One of the difficult things about ex-pat life is social—one doesn’t really fit in with the host country, nor, often, with the usual ex-pat crowd.  One has many acquaintances among local writers, but ultimately language can be a barrier as well as a shared passion.  And of course, being a stay-at-home mom doesn’t help on the isolation front.  Returning briefly to Harriet reminds me how precious literary friendships are.  One of the highlights of my term at Harriet was becoming friends with fellow-blogger Ange Mlinko.

Actually, I think it was a very good group we were in all round—I certainly found the conversations stimulating and conducted with good-will and respect.  But maybe being the two women—and the two mother-poets—had something to do with our continuing our conversations off the blog.  And maybe being from opposite sides of the poetry “spectrum” added too—we could compare notes on our respective “scenes.”

I was able to meet Ange in New York late in our Harriet tenure for a coffee, and then later we roomed together at AWP.  (We were both on a panel organized by Craig Arnold...  more on this later.)  Then, when Ange moved to Beirut this year, I was excited to have a mother-poet-literary-friend in the neighborhood, so to speak.

In January, Ange was actually able to visit me here in Greece, and we (plus my four-month old baby girl) spent four days on a Greek island in the dead of winter.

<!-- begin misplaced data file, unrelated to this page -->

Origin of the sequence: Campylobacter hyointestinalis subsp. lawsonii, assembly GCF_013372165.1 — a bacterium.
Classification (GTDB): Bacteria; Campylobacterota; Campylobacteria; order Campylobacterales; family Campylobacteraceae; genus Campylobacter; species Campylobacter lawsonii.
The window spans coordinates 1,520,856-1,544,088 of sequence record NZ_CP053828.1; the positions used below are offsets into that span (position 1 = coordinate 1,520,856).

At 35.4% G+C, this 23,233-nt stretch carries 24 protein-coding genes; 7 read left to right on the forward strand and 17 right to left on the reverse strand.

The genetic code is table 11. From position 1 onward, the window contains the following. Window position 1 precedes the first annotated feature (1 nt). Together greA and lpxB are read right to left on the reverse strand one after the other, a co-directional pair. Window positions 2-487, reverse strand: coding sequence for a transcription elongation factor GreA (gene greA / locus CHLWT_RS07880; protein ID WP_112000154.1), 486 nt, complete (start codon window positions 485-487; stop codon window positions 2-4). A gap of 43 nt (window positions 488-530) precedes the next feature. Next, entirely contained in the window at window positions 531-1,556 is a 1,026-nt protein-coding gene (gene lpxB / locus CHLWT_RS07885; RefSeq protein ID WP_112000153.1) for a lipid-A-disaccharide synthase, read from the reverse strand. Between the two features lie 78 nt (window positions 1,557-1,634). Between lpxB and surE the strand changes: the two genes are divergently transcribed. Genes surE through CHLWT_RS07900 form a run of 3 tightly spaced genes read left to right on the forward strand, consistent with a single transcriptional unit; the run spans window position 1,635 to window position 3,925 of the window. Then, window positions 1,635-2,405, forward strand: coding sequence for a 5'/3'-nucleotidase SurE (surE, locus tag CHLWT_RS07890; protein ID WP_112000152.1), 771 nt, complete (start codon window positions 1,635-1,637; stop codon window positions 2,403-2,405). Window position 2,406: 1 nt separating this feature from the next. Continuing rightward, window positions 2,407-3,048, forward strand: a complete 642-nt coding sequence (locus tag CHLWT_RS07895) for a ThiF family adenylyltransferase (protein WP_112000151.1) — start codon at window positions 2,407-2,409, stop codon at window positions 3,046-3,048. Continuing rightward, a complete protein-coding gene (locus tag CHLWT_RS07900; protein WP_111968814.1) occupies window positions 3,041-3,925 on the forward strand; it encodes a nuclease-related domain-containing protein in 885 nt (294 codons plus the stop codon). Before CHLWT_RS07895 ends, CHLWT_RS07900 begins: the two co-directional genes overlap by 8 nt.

Trust me, a Greek island in the dead of winter is no Mama Mia experience—it can be cold and rainy and windy, ferry service is erratic if not interrupted, tavernas are closed, save maybe one for the locals.  We had to go to the pharmacy at one point for contact lens solution, and discovered the pharmacist performing minor dental surgery on a local Albanian worker.  (To go to a real doctor or dentist entails getting a boat to the next, larger island.) 

But we had a great time hanging out, building fires in the fireplace, cooking and eating, taking long walks, drinking an organic box wine called "Pausilypos" (a word straight out of Euripides, I think), which means "sorrow-cease" or "woe-stopper," pushing the baby the 7 or eight kilometers to other side of the island.  (For which feat, apparently, we acquired some notoriety among the locals.)  Conversations were about anything from the difficulty of writing while caring for small children to po-biz gossip.  At one point we exchanged long passages of a book of free-verse we had both memorized:  Go, dog.  Go!

Literary friendships--real, live, in-person friendship (as opposed to Facebook "friend"-ship), where you store up the laughter and silence of real meetings, in sound-of-voice conversations--are nourishing and replenishing.  It can be easy to forget this in an era of energy- and time-draining social "networking."

Originally Published: April 4th, 2010

A. E. (Alicia) Stallings studied classics in Athens, Georgia and has lived since 1999 in Athens, Greece. She has published three books of poetry, Archaic Smile (1999), which won the Richard Wilbur Award; Hapax (2000); and Olives (2012). Her new verse translation of Lucretius (in rhyming fourteeners!), The Nature of Things,...